What would I do if I had a failing Onkyo? Well I do have a few of them. If I were technically skilled (as I am) I would just keep an eye on the problem and then when it fails entirely or gets so bad it is essentially unusable, change the caps on the HDMI board with high temp leaded caps, and see if it fixed the problem. If not, buy something else.
In fact I am doing just that, except I am taking a short cut and buying all my Onkyo receivers used off Craig's List to save money - tons of money - instead of buying new and paying double or triple or more for the pleasure of owning a receiver that I will end up repairing it myself after the warranty expires anyway.
If I were not technically skilled I would skip step 1 and jump right to step 2 in all cases - buy something else that is not Onkyo, at least until their reliability of their HDMI boards improves. It is not worth the cost of having to spend so much money repairing it after the warranty expires.
The Onkyo authorized repair is going to be exact replacement parts, not upgraded parts. No technician is going to get creative with his repairs and risk losing his franchise.
Even the e-bay upgraded components and discounted price repair service is expensive - you still have to ship your receiver round trip at your own cost and prepay the repair, and there is no guarantee it will come back fixed - depending on what happens to the person doing the repairs, it might not come back at all - and then even if it does come back repaired, all you have is the same old obsolete Onkyo receiver with over $100 of added shipping and service fees that you will never recover in a used equipment sale anyway. Better to put the money toward a new, competitor's receiver.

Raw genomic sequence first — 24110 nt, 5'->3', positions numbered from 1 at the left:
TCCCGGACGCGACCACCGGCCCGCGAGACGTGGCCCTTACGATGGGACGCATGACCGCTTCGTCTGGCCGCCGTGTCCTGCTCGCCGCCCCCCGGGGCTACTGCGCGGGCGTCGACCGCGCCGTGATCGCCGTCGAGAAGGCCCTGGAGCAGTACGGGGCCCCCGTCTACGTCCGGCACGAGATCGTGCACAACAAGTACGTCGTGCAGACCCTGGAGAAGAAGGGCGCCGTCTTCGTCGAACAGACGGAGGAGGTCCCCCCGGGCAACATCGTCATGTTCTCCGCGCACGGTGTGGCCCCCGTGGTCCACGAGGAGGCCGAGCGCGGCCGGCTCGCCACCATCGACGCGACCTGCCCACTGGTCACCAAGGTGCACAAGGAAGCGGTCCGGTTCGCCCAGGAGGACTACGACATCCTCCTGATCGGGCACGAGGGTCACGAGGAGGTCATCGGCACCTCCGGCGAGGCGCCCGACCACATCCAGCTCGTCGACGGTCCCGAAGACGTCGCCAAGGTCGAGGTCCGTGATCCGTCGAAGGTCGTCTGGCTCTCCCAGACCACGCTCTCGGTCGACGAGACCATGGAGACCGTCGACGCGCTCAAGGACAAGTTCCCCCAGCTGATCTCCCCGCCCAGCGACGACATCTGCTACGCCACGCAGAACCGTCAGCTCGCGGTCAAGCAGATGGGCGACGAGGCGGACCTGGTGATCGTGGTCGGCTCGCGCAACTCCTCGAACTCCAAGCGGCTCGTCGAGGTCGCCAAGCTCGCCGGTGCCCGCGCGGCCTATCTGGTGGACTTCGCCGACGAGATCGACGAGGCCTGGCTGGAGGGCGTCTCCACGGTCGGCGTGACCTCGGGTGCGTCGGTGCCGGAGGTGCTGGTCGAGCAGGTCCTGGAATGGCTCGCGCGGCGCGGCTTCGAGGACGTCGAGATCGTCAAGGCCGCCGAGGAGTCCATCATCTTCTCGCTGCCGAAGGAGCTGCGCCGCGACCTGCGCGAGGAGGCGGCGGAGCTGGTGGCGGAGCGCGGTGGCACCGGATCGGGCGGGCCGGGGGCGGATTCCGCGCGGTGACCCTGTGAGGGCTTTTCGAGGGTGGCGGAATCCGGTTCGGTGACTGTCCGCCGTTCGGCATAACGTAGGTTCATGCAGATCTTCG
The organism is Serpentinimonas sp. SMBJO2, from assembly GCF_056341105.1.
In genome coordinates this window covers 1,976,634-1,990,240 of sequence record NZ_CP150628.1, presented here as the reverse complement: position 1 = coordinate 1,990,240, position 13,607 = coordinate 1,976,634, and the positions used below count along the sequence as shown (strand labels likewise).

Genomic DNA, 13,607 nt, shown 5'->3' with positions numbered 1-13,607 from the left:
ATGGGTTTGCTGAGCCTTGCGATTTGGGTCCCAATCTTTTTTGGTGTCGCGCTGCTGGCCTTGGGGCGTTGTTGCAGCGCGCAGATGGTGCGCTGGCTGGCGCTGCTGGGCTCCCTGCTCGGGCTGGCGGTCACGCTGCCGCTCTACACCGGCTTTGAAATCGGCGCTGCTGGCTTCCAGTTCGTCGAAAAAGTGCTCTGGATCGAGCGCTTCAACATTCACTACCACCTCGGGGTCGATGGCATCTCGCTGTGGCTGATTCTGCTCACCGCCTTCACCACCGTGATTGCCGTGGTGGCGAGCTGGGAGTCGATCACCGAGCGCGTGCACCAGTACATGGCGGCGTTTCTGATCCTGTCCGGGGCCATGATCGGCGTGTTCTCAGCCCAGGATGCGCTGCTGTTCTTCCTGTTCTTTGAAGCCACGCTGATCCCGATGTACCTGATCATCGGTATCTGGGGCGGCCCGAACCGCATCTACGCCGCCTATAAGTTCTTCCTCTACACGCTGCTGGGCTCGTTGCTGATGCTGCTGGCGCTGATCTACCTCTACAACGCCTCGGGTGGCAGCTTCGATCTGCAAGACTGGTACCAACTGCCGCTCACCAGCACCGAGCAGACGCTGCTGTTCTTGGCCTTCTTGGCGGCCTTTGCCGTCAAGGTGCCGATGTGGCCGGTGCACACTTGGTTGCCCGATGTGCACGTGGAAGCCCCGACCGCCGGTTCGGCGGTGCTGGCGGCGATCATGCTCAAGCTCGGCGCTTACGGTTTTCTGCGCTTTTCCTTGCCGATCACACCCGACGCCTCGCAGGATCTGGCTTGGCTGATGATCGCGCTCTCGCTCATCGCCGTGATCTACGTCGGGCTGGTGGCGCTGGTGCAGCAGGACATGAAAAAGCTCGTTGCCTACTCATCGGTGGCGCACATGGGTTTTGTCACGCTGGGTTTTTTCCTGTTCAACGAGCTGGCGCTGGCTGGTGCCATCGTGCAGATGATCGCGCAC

If you are really attached to the thing and just cannot find anything affordable to replace or upgrade with, maybe the ebay repair is a possibility.
Still, (due to the prevalence of the problem) the only truly cost-effective repair for the HDMI is if Onkyo does it for free, or you do it yourself for the cost of parts and just donate your time. I believe Onkyo is being so good about repairing out of warranty receivers if they are less than a year out of warranty because they do not want to fix the design and they do not want a lawsuit.
So Onkyo receivers need to be treated with care, kept as cool as possible, and if the HDMI fails, either have Onkyo fix it on warranty, or fix it yourself with better parts, or have someone on ebay fix it for you cheap, but do not bother with factory-authorized service out of warranty because it is too expensive and they use the same failing capacitors anyway without any additional heat sinking fan or any additional cooling at all.
I repaired my own HDMI board with capacitors as old as I am, huge old aluminum electrolytics twenty times the physical size of the original (or more), and they have huge series resistance due to their size. They are basically worthless as high frequency traps yet they fixed the problem.
If you are running with the original design or even one that was repaired by Onkyo already, you should definitely keep the receiver out on an open shelving system and put a cooling plate with a fan over/under it, build in a fan, or point a desk fan at it from close range, to keep the temperature down, or it will probably fail again.
My $.02 plus a couple thousand for inflation.
Sorry for blabbing on and on, I tend to do that.